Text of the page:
Digital Photo Organization 101

Digital Photo Organization 101

These days, photographers are overwhelmed with the sheer volume of images they have strewn across multiple devices and platforms. It's a challenge to organize and store large quantities of images in an easily navigable way. Most of us can relate to that hopeless feeling of searching for a specific photo amongst a gigantic pile of inconsistently named and poorly filed photos. And don’t get me started on that time your computer crashed and you lost everything because you were too lazy to back everything up. So it shouldn’t be too difficult to convince you that it’s crucial that you adopt and consistently follow a photo organization process.

To help you get started, here are our 5 top tips for keeping your digital photos organized!


Don’t put it off. Categorize and tag your photos the moment that you upload them. Create a workflow for how you will process the photos and stick to it. Not sure where to start? Try this: Initially keep your photos in a folder on your desktop as a sort of holding place (photo purgatory, if you will). From there, you can sort, toss, and edit photos, and then move them to their permanent locations on your local hard drive, on an external hard drive, and on the cloud. Whatever you decide, upload and organize swiftly. If you let your disorganized and unlabeled photos pile up, it will be even more of a pain to sort through later.


Don’t be afraid to delete photos. Be ruthless. Some people like to use a rating system to determine which photos to prioritize for editing and which to just trash from the start. Perhaps 4s and 5s get edited first, 3s get saved but not edited unless necessary, and 1s and 2s hit the bucket without a second thought. A lot of cameras and photo library applications allow you to rate the photos within the metadata, which will make your process easier.


This will look different depending on the photographer, but your photos should be uniquely named in an easy to interpret way. Random strings of numbers and letters won’t cut it. Almost all photographers include the date of the photo taken. From there, you may want to include some sort of category (i.e. weddings, portraits, branded content), the client’s name, and then a photo number. Or perhaps you keep the image names simpler with just the date, the name of the shoot, and a photo number.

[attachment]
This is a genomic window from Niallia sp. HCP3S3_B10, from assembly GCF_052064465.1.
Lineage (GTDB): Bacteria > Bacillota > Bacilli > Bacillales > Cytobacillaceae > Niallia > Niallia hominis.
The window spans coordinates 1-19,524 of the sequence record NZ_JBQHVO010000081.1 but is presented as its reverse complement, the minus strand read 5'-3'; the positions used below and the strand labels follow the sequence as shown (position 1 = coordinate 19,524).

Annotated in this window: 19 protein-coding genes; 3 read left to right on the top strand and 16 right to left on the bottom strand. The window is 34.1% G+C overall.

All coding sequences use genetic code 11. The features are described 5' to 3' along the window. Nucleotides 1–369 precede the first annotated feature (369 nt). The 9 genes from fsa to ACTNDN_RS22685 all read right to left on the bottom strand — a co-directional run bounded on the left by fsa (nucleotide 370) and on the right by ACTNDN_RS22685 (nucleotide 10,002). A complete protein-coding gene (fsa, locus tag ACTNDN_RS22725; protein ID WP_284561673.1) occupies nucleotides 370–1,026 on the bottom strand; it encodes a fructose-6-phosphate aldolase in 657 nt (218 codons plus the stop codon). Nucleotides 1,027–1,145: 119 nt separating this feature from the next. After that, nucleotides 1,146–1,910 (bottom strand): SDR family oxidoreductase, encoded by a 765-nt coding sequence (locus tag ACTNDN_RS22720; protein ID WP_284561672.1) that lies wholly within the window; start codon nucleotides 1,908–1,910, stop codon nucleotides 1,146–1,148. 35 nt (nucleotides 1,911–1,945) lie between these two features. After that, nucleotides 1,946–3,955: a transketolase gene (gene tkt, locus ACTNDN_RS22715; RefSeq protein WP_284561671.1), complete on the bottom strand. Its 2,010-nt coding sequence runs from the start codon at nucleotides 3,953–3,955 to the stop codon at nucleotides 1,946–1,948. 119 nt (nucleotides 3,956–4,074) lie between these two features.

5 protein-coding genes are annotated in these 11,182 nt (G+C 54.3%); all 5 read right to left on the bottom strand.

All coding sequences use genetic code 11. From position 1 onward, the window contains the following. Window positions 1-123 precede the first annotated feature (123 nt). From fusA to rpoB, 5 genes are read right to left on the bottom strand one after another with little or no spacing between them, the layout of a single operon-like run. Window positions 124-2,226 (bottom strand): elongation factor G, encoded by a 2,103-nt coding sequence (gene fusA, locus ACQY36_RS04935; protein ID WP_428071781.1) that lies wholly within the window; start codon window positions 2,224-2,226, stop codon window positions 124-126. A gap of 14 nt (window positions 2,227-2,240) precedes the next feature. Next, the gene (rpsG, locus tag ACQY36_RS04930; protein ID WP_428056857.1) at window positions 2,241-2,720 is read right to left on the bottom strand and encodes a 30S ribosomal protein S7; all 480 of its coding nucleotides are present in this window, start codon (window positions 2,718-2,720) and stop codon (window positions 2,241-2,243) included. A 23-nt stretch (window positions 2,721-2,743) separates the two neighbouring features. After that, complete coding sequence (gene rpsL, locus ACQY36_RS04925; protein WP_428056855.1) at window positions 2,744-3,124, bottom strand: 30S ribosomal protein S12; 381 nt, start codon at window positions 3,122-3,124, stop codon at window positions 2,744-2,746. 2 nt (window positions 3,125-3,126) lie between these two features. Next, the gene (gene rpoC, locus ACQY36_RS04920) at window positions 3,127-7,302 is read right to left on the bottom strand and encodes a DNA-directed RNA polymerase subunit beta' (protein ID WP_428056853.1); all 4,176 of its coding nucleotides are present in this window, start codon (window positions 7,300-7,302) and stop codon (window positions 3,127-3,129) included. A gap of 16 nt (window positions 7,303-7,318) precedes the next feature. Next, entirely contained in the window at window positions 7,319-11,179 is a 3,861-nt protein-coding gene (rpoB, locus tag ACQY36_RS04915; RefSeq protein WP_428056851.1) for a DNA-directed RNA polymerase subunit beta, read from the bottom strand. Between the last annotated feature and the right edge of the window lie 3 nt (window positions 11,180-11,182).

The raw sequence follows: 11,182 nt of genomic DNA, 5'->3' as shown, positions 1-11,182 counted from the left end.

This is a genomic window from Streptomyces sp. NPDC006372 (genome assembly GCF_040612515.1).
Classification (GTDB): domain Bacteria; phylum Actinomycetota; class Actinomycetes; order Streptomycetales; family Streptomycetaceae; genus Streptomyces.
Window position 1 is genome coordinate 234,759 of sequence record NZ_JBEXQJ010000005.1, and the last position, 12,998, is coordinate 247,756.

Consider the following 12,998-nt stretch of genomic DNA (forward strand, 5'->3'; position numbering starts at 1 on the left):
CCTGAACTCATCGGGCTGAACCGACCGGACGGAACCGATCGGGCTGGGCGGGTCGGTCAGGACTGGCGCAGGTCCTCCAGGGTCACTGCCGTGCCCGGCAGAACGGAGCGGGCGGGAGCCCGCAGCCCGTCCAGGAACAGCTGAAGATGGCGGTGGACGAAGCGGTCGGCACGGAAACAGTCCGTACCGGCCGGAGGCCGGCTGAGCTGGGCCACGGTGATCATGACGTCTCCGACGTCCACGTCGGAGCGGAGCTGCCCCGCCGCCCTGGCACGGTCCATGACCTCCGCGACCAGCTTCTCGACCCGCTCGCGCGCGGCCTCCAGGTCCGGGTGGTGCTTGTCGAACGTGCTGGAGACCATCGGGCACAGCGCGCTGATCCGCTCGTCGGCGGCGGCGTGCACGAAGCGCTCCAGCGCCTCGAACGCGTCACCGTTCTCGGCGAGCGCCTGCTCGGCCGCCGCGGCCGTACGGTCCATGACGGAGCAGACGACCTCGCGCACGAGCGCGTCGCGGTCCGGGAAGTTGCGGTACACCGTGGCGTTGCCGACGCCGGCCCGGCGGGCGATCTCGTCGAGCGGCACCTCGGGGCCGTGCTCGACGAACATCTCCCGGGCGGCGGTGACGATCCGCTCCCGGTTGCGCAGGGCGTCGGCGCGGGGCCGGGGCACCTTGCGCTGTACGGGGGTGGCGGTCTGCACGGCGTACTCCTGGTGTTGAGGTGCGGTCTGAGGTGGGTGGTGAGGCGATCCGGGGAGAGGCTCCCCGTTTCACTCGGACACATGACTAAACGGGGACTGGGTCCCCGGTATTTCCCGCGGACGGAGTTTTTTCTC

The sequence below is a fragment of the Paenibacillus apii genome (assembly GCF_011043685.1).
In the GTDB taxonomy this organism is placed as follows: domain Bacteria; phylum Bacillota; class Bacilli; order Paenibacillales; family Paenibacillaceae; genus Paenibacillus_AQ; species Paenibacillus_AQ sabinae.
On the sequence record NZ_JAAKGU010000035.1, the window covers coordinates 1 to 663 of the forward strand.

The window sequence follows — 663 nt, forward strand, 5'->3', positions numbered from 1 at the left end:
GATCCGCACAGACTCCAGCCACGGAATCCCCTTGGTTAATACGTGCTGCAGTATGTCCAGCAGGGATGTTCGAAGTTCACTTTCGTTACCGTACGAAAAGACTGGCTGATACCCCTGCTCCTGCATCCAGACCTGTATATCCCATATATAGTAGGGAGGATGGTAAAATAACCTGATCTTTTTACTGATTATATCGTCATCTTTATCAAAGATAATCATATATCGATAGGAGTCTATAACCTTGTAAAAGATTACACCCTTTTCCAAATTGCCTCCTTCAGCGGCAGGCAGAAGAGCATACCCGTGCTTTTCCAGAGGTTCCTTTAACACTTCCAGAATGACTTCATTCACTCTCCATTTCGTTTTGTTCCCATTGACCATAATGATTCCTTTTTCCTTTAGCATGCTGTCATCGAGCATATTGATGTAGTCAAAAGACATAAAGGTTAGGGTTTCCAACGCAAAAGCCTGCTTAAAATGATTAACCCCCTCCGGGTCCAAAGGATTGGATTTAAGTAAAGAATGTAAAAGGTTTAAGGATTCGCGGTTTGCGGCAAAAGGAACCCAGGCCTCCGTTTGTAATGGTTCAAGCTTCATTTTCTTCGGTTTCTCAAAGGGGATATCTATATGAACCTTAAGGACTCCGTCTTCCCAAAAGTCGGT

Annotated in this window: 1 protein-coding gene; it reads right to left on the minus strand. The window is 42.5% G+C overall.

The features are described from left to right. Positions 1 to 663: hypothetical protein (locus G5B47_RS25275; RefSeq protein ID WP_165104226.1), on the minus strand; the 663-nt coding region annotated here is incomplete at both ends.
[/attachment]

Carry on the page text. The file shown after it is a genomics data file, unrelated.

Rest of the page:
As for filing, you can go a few different routes for folder structure depending on how granular you’d like to be. One method is to start with broad categories for the folders, and then within each of these, organize the subfolders chronologically. Alternatively, you can begin your folder hierarchy with chronology (years, then months), and then from there break it down by category, and then by sub-category (perhaps something like shoot location). If you have ongoing client partnerships then it would be wise to categorize by client higher up in the hierarchy for ease of folder navigation. There’s no single correct way, but what’s important is that you stick to one single naming and filing system.


Within your photo organization application, or simply within OS for Mac users, tag your photos and folders with keywords for easy searching. You can tag anything you want, but you may want to think about tagging locations, people, seasons, colors, type of photo, type of camera, or other themes. This way, you can search across your library for all of the photos of your brother Bob, or all of the photos you’ve taken at a beach, or even all of the photos that feature a lot of the color red. 


You don’t need me to tell you that your photos should live in more than one place. You should be backing up everything that you care about in at least one non-local location. Take your pick between an external hard drive, the cloud, flash drives, and photo sharing applications like Flickr. Or, back them up in all of those places. Better safe than sorry.


If all else fails, and you just cannot bear to tackle your flaming pile of disorganized photos, you can hire a photo organizer. Believe it or not, there is such a thing as a professional photo organizer. So if you’re feeling helpless, check out the Association of Personal Photo Organizers to find an organizer. 

Creative Community Developer at Snapfluence

I'm the Oxford comma's biggest fan.